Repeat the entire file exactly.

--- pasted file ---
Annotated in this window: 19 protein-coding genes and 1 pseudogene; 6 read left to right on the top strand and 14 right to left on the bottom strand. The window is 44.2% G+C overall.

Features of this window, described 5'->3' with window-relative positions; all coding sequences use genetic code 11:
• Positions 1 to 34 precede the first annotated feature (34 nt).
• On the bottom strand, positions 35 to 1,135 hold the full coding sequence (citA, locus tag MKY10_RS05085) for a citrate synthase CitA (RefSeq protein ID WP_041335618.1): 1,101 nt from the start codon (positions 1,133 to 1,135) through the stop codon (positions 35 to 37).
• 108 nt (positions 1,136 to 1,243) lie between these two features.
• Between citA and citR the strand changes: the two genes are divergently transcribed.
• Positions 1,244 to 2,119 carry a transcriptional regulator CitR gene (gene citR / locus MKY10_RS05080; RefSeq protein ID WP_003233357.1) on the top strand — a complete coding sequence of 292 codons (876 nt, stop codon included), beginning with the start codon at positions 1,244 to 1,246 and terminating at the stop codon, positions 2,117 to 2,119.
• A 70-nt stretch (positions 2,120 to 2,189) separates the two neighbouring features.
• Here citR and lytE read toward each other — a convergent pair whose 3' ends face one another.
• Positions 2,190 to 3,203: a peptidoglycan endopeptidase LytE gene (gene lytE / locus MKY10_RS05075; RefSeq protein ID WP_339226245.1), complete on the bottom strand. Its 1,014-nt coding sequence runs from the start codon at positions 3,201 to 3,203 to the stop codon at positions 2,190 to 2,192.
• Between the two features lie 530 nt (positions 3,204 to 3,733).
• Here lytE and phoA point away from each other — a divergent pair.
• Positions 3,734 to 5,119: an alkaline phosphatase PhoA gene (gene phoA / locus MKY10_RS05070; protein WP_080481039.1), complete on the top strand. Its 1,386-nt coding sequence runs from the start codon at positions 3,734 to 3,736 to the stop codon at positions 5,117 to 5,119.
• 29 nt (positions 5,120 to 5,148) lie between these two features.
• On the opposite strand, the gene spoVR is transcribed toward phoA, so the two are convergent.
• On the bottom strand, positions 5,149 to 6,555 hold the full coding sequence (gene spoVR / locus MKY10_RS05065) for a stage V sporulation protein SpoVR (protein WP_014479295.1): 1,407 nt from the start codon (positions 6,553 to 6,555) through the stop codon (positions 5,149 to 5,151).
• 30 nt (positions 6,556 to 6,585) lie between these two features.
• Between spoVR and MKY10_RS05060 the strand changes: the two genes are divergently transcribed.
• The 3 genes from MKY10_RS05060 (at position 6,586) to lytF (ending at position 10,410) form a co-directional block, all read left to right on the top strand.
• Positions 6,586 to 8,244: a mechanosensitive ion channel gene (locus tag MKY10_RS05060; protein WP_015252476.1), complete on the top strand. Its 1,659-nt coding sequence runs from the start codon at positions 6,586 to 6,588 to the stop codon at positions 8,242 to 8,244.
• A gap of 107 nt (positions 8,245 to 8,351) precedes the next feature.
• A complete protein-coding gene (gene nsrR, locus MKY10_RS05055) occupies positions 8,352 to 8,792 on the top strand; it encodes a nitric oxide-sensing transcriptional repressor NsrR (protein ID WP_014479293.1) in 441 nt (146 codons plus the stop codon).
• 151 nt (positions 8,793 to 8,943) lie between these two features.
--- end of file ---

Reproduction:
Annotated in this window: 19 protein-coding genes and 1 pseudogene; 6 read left to right on the top strand and 14 right to left on the bottom strand. The window is 44.2% G+C overall.

Features of this window, described 5'->3' with window-relative positions; all coding sequences use genetic code 11:
• Positions 1 to 34 precede the first annotated feature (34 nt).
• On the bottom strand, positions 35 to 1,135 hold the full coding sequence (citA, locus tag MKY10_RS05085) for a citrate synthase CitA (RefSeq protein ID WP_041335618.1): 1,101 nt from the start codon (positions 1,133 to 1,135) through the stop codon (positions 35 to 37).
• 108 nt (positions 1,136 to 1,243) lie between these two features.
• Between citA and citR the strand changes: the two genes are divergently transcribed.
• Positions 1,244 to 2,119 carry a transcriptional regulator CitR gene (gene citR / locus MKY10_RS05080; RefSeq protein ID WP_003233357.1) on the top strand — a complete coding sequence of 292 codons (876 nt, stop codon included), beginning with the start codon at positions 1,244 to 1,246 and terminating at the stop codon, positions 2,117 to 2,119.
• A 70-nt stretch (positions 2,120 to 2,189) separates the two neighbouring features.
• Here citR and lytE read toward each other — a convergent pair whose 3' ends face one another.
• Positions 2,190 to 3,203: a peptidoglycan endopeptidase LytE gene (gene lytE / locus MKY10_RS05075; RefSeq protein ID WP_339226245.1), complete on the bottom strand. Its 1,014-nt coding sequence runs from the start codon at positions 3,201 to 3,203 to the stop codon at positions 2,190 to 2,192.
• Between the two features lie 530 nt (positions 3,204 to 3,733).
• Here lytE and phoA point away from each other — a divergent pair.
• Positions 3,734 to 5,119: an alkaline phosphatase PhoA gene (gene phoA / locus MKY10_RS05070; protein WP_080481039.1), complete on the top strand. Its 1,386-nt coding sequence runs from the start codon at positions 3,734 to 3,736 to the stop codon at positions 5,117 to 5,119.
• 29 nt (positions 5,120 to 5,148) lie between these two features.
• On the opposite strand, the gene spoVR is transcribed toward phoA, so the two are convergent.
• On the bottom strand, positions 5,149 to 6,555 hold the full coding sequence (gene spoVR / locus MKY10_RS05065) for a stage V sporulation protein SpoVR (protein WP_014479295.1): 1,407 nt from the start codon (positions 6,553 to 6,555) through the stop codon (positions 5,149 to 5,151).
• 30 nt (positions 6,556 to 6,585) lie between these two features.
• Between spoVR and MKY10_RS05060 the strand changes: the two genes are divergently transcribed.
• The 3 genes from MKY10_RS05060 (at position 6,586) to lytF (ending at position 10,410) form a co-directional block, all read left to right on the top strand.
• Positions 6,586 to 8,244: a mechanosensitive ion channel gene (locus tag MKY10_RS05060; protein WP_015252476.1), complete on the top strand. Its 1,659-nt coding sequence runs from the start codon at positions 6,586 to 6,588 to the stop codon at positions 8,242 to 8,244.
• A gap of 107 nt (positions 8,245 to 8,351) precedes the next feature.
• A complete protein-coding gene (gene nsrR, locus MKY10_RS05055) occupies positions 8,352 to 8,792 on the top strand; it encodes a nitric oxide-sensing transcriptional repressor NsrR (protein ID WP_014479293.1) in 441 nt (146 codons plus the stop codon).
• 151 nt (positions 8,793 to 8,943) lie between these two features.